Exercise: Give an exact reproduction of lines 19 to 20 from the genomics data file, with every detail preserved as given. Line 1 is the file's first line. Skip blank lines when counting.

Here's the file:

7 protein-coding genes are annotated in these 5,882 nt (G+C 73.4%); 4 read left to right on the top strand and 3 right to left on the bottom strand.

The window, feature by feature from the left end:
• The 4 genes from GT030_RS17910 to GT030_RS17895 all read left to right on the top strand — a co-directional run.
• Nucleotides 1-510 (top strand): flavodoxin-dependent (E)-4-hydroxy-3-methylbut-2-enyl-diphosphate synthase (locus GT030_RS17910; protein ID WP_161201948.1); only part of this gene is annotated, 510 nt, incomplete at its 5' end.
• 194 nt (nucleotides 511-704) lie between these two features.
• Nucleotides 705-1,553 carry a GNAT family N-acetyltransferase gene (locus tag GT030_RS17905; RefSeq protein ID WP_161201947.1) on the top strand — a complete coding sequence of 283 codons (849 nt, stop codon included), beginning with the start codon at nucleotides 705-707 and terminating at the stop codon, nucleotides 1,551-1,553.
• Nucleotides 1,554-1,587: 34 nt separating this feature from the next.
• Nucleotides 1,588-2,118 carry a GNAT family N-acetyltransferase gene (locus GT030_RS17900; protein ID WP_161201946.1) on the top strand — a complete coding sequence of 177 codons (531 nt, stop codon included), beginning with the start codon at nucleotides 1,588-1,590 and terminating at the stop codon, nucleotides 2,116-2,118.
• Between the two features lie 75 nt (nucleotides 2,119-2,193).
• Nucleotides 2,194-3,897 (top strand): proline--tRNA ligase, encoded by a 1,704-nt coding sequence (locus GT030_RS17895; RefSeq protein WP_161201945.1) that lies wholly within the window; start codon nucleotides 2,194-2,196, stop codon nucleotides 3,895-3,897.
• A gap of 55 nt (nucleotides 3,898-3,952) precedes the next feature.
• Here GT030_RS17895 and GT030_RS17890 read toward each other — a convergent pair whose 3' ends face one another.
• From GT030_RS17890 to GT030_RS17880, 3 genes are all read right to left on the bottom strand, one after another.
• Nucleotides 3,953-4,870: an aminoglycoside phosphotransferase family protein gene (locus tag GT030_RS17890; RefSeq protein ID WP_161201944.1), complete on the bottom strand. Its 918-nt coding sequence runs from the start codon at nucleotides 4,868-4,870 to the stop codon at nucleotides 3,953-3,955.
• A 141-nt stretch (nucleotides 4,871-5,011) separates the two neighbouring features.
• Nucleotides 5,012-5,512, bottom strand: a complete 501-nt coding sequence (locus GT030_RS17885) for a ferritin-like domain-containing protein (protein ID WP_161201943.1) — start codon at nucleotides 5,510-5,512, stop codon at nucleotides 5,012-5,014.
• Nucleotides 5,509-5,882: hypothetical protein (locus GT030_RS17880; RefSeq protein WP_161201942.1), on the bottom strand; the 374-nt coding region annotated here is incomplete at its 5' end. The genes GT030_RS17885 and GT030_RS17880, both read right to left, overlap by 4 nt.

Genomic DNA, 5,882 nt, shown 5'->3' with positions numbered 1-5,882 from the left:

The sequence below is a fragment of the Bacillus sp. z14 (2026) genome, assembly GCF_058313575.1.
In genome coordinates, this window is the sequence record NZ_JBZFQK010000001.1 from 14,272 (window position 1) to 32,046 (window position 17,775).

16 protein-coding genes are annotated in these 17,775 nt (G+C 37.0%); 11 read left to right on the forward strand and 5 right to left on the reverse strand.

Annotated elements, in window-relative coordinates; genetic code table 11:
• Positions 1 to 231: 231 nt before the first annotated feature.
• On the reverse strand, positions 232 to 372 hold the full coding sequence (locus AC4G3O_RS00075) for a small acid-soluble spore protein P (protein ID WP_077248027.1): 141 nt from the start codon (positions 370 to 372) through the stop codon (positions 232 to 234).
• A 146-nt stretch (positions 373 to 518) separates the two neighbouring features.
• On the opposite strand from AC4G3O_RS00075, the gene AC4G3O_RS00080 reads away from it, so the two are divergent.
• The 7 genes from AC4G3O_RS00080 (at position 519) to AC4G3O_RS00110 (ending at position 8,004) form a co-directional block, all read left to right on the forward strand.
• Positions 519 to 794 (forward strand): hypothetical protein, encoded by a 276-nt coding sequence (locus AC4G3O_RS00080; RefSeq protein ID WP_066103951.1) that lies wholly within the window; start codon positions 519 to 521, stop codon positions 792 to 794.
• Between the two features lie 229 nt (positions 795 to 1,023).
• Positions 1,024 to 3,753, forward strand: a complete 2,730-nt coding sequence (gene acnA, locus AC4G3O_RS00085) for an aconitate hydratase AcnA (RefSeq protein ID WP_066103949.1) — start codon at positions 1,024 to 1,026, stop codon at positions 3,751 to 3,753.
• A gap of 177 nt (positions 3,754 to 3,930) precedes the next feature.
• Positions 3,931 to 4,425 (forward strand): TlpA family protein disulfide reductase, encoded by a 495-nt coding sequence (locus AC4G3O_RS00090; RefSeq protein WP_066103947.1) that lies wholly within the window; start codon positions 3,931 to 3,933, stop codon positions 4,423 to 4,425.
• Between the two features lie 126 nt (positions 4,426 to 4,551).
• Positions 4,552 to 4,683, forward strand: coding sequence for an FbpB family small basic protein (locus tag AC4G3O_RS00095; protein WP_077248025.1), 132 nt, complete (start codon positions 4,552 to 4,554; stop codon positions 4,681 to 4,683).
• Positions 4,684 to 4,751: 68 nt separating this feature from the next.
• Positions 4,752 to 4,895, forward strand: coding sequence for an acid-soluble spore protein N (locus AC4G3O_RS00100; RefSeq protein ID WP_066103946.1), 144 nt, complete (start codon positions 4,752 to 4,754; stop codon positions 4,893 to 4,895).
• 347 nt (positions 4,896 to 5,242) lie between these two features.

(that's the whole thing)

The sequence below is a fragment of the Bacillus sp. z14 (2026) genome, assembly GCF_058313575.1.
In genome coordinates, this window is the sequence record NZ_JBZFQK010000001.1 from 14,272 (window position 1) to 32,046 (window position 17,775).